It’s funny how context can get away from us.
I felt like 2017 was just such an “off” year for me running and fitness wise. I never felt fast, never had a great race, never had just a GOOD cycle of training. I gained weight and couldn’t lose it. I felt like I lost a lot of strength in the gym. It was the first time in a several years that I felt like I went 12 months without even a few weeks of feeling fit and comfortable with my own body. I felt like I was trying to move with the parking break on all year. It was weird. It sucked.
That feeling continued into the new year. Couldn’t shake it. After doing a couple local 5k’ish races, my times only confirmed what I was sensing – my legs weren’t turning over. Running full out downhill at a pace that’s slower than my SLOWEST marathon pace in 10 years was a terrifying prospect. “What is going on?” I ask myself that question on almost every run now.
I don’t know why, but for some reason while I was working with a patient earlier this week, I remembered the first run I went on when I moved to Colorado. On my virgin run voyage at altitude (7,800 feet in Alamosa) I made it about 5 minutes before I felt like there was battery acid in my lungs. My nose bled like I had just been knocked out on the playground in 6th grade. I had to walk not even a mile in. I had been planning on running the Dallas White Rock Marathon that December. It was late August and I couldn’t even run a mile without having to walk or my nasal vasculature needing a transfusion. This was going to be, as the kids say, a s-show.
I remember thinking, “what am I doing? Seriously, what the f am I doing?” I wasn’t fit at the time – barely running 10-20 miles a week. I had been living at about 2,000′ of elevation. I had spent the summer drinking way too much Newcastle and eating way too much late night Taco Bell and generally acting like an idiot. Morale was low. As were peak and sustainable aerobic capacities.
But everything gradually got better as I kept training. Like way better than I could have thought. I started running with a post-grad marathoner from Adams State a few times a week, Zoila Gomez. She was training for the Olympic Trials in 2007 at the time. Zoila somehow found it in her patient, kind heart (nicest, most positive person you’ll ever meet – she ended up finishing 4th in the trials in 2007) to drag around this idiot from Kansas who was moving in reverse. She told me about some workouts she would do on the track. So I did them – about 90 seconds slower per mile than the stuff she was doing – but I did them. I went from running 15 miles a week to 30. Then 50. Then a couple weeks at 60 miles per week. Mile times I could barely finish for one rep in August were sustainable on repeat by October. I went down to Dallas that December and took almost 7 minutes off my marathon time and broke 3:00 for the first time – 2:59:23.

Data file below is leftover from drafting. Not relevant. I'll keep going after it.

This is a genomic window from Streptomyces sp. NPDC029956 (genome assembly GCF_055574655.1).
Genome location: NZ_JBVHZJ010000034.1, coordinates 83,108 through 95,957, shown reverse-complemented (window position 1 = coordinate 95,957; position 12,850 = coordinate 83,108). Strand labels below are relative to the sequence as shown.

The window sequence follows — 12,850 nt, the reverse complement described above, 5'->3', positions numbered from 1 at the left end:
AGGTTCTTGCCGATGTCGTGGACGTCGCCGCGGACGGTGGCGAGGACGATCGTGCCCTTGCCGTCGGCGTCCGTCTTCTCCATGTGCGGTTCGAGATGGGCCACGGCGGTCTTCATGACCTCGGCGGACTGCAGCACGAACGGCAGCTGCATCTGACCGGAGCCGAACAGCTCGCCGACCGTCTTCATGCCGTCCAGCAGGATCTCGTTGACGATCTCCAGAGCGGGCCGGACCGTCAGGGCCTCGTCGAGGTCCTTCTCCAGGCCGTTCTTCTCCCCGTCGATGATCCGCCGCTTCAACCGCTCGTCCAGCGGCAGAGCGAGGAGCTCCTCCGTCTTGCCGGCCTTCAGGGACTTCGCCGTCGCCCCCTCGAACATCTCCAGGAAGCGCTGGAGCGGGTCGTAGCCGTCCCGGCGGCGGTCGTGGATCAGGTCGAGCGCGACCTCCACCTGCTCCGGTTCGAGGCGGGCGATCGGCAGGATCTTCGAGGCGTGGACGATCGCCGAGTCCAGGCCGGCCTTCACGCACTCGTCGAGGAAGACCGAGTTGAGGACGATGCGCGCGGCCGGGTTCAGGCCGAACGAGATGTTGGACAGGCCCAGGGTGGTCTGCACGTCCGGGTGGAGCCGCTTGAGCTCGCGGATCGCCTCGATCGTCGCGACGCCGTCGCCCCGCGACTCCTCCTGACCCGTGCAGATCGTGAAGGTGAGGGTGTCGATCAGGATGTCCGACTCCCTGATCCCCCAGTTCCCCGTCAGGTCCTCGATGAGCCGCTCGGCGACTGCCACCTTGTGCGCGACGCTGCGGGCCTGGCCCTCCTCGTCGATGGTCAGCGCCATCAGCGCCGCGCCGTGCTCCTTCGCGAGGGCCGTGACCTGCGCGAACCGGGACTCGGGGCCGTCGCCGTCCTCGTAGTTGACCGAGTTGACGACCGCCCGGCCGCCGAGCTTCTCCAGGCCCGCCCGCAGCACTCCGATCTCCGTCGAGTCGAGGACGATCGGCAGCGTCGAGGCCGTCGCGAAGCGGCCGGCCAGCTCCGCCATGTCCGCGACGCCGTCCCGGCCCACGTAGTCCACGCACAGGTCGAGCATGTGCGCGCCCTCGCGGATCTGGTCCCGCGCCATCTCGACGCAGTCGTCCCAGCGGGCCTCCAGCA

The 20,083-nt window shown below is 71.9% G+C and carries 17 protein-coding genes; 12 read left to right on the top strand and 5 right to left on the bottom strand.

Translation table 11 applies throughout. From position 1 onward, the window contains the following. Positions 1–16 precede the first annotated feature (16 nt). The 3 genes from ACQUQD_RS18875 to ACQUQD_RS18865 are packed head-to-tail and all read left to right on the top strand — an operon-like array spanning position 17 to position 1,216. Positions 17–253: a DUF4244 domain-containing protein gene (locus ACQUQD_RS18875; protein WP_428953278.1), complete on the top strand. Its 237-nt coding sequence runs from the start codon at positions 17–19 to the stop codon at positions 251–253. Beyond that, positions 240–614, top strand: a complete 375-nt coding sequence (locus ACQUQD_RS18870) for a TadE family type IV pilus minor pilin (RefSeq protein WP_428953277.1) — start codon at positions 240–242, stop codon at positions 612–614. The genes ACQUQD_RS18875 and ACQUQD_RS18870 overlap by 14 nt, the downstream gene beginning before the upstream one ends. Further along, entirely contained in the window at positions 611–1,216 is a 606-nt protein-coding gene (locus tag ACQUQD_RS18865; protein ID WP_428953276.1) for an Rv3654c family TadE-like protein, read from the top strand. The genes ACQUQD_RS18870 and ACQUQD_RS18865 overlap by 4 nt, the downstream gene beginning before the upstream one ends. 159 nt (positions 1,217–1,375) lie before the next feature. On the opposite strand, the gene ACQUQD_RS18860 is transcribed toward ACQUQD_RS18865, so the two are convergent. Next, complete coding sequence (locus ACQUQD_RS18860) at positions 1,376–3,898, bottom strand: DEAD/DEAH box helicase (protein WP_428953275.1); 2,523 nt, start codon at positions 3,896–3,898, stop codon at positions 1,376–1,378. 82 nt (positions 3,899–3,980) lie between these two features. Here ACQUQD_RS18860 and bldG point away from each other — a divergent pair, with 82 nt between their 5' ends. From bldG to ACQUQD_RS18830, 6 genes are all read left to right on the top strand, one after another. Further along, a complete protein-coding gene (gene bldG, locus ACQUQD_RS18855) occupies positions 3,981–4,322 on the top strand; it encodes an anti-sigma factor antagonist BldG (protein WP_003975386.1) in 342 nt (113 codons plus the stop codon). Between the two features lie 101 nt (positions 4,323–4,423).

When I ran my first marathon in 2003, I never would have thought breaking 3 hours was possible. In 4 months I went from barely being able to finish an easy two miles at altitude to running the last mile of a marathon at sub 6 minute pace. I know that’s not a really remarkable time – I’m pretty sure there are 10 other physical therapists in Colorado Spring that have better marathon PR’s – but at the time, I was damn proud of breaking 3 hours. It was something I never thought even possible when I first started running.
I guess that was one long ramble-on anecdote at attempting to bring home the point that you can surprise yourself – you’re often more capable than you think, and closer than you think to making a big break.
And also to underscore the point that staying positive and being objective are both necessary.
It only “felt” like last year was a bad training and racing year. Sure, there were no “great” races, but I also know I ran the most miles I’ve ever run, I put in more vertical than I ever have, I ran sub 3:00 at Boston, I ran a PR at the Pikes Peak Marathon (9 minutes, but I’ll take it), and I ran my first 50 miler. There’s so much random stuff and so many different training focuses (foci? Latin anyone?) in that mix that maybe I wasn’t supposed to come out of the year with a bucket of personal best times and quads full of speed. Instead, I got a lot of great racing experiences around the country with my friends and my wife and more aerobic fitness than I’m giving myself credit for. Just need to keep at it, get on some intervals, get my butt kicked by faster friends at races for a while, and things will turn out fine.
If I’m healthy at the Zion starting line in 10 weeks, I’ve got a shot at surprising myself. It wouldn’t be the first time. I know it won’t be the last.